ORNL Scientist Explains Electron Microscopy at UT Science Forum
Juan-Carlos Idrobo, research scientist at Oak Ridge National Laboratory and research associate professor at Vanderbilt University, has spent twelve years working in the field of electron microscopy.
He’ll be discussing its applications at the Science Forum on March 1.
The Science Forum is a weekly brown-bag lunch series that allows professors and area scientists to discuss their research and the general public to learn about science through a conversational presentation.
The weekly presentations begin at noon on Fridays in Room C-D of Thompson-Boling Arena. Attendees can bring lunch or purchase it at the arena. Each presentation is forty minutes long and is followed by a question-and-answer session. Science Forum presentations are free and open to the public.
Electron microscopes, similar to optical microscopes, are used to reveal the structure of small objects. Electron microscopes make use of the properties of electrons to magnify small objects for study instead of using light, as in optical microscopes.
“Electron microscopes have been around since the early 1930s. But only in the last thirteen years has the technology matured to the point that we can study materials literally atom by atom,” Idrobo said.
Idrobo uses electron microscopy to study, at the atomic scale, the chemical bonding and optical properties of graphene. Graphene is a pure-carbon substance similar to graphite, but lighter. These properties can be applied in the production of novel electronic devices and more efficient energy-related materials.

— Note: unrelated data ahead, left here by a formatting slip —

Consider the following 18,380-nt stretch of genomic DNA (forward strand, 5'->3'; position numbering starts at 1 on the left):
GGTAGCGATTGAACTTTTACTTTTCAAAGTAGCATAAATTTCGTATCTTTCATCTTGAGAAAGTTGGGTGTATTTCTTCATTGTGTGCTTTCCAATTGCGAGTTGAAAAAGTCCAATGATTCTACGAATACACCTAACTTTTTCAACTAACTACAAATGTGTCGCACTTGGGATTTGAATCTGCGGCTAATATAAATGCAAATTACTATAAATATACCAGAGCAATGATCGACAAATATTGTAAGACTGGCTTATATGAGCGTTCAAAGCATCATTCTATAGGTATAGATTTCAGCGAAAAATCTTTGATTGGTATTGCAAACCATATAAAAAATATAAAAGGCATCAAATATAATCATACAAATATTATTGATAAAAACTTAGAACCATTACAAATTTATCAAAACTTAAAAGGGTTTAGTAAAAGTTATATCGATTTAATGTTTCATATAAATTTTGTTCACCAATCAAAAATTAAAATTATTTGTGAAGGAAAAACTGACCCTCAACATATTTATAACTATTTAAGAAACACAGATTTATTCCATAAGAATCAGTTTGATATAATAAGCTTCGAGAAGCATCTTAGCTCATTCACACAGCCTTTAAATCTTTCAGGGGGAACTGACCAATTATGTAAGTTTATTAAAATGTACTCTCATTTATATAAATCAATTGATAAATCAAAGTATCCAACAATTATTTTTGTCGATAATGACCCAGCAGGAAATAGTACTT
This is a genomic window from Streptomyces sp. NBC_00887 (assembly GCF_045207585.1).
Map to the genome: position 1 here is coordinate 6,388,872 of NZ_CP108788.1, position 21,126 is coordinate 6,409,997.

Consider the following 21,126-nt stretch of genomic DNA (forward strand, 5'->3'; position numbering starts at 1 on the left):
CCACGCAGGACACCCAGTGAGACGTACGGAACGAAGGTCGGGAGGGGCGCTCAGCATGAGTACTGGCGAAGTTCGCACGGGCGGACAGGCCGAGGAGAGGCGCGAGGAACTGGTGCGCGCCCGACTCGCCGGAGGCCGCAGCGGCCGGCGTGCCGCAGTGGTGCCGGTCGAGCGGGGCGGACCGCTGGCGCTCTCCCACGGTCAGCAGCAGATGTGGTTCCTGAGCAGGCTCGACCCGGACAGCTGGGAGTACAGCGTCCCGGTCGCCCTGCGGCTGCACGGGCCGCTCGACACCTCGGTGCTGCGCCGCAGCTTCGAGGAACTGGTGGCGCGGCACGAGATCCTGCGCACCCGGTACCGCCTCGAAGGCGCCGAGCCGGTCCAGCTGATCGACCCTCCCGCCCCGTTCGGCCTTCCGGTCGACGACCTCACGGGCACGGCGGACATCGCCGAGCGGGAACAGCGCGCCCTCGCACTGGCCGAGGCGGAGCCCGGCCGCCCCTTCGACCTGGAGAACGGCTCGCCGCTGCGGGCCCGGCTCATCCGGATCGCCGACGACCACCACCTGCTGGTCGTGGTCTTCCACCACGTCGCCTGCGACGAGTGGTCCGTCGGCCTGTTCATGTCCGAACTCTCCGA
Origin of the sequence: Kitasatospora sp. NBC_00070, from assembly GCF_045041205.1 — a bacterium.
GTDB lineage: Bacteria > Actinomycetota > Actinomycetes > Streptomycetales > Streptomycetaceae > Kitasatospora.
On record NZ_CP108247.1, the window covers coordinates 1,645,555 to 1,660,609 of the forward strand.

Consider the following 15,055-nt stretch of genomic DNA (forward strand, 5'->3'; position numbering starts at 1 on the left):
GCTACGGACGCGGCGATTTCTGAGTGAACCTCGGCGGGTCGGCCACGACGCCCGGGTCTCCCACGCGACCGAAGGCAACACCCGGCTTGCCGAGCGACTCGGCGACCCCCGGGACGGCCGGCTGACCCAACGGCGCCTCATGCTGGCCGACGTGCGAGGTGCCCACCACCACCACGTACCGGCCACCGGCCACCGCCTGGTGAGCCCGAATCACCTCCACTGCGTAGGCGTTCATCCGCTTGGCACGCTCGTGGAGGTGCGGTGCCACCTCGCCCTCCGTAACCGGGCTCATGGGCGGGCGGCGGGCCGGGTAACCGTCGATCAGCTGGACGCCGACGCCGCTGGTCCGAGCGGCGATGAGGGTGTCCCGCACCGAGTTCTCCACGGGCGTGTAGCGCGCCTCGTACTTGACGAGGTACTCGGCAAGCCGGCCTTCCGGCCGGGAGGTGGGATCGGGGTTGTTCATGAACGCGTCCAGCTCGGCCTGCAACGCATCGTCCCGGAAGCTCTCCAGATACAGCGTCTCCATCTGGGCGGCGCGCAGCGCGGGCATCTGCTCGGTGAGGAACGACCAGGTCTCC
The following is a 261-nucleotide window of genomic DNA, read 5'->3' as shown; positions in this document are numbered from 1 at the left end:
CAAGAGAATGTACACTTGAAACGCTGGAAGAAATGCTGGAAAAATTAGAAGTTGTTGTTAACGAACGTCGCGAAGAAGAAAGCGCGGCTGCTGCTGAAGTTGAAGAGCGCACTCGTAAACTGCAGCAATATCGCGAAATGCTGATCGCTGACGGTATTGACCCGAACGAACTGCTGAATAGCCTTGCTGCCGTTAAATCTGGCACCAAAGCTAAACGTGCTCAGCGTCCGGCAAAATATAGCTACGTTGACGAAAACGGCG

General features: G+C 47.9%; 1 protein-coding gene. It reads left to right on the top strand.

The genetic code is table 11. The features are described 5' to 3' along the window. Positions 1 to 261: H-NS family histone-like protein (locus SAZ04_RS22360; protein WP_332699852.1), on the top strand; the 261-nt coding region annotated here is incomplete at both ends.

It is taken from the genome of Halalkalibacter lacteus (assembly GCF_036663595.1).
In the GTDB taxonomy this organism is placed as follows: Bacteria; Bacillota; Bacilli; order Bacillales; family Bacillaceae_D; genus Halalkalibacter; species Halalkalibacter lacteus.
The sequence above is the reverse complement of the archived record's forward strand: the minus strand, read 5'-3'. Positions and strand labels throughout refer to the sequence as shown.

Future Science Forums will feature:
- March 8: Dr. Paul Campbell Erwin, professor and head of the Department of Public Health, presenting “John Snow and Cholera: The Foundation for Modern Disease Investigation.”
- March 15: Kevin Hoyt, director of UT Forest Resources AgResearch and Education Center, presenting “The Proposed UT AgResearch Gas and Oil Well Research Project.”
- April 5: William T. Bogart, president of Maryville College and professor of economics there, discussing “Cargo Cult Economic Policy: Urban Development and Green Energy.”
- April 12: Stephanie K. Drumheller-Horton, instructor of earth and planetary sciences, presenting “Crocodylian Bite Marks in the Fossil Record.”
- April 19: Devon M. Burr, assistant professor of earth and planetary sciences, discussing “The Moon That Would Be A Planet: Saturn’s Giant Titan.”
- April 26: Joan Markel, curator of Civil War exhibits at the McClung Museum, presenting “Digging into Our Civil War Past.”
The Science Forum is sponsored by the UT Office of Research. For more information about the Science Forum, visit the Office of Research website.
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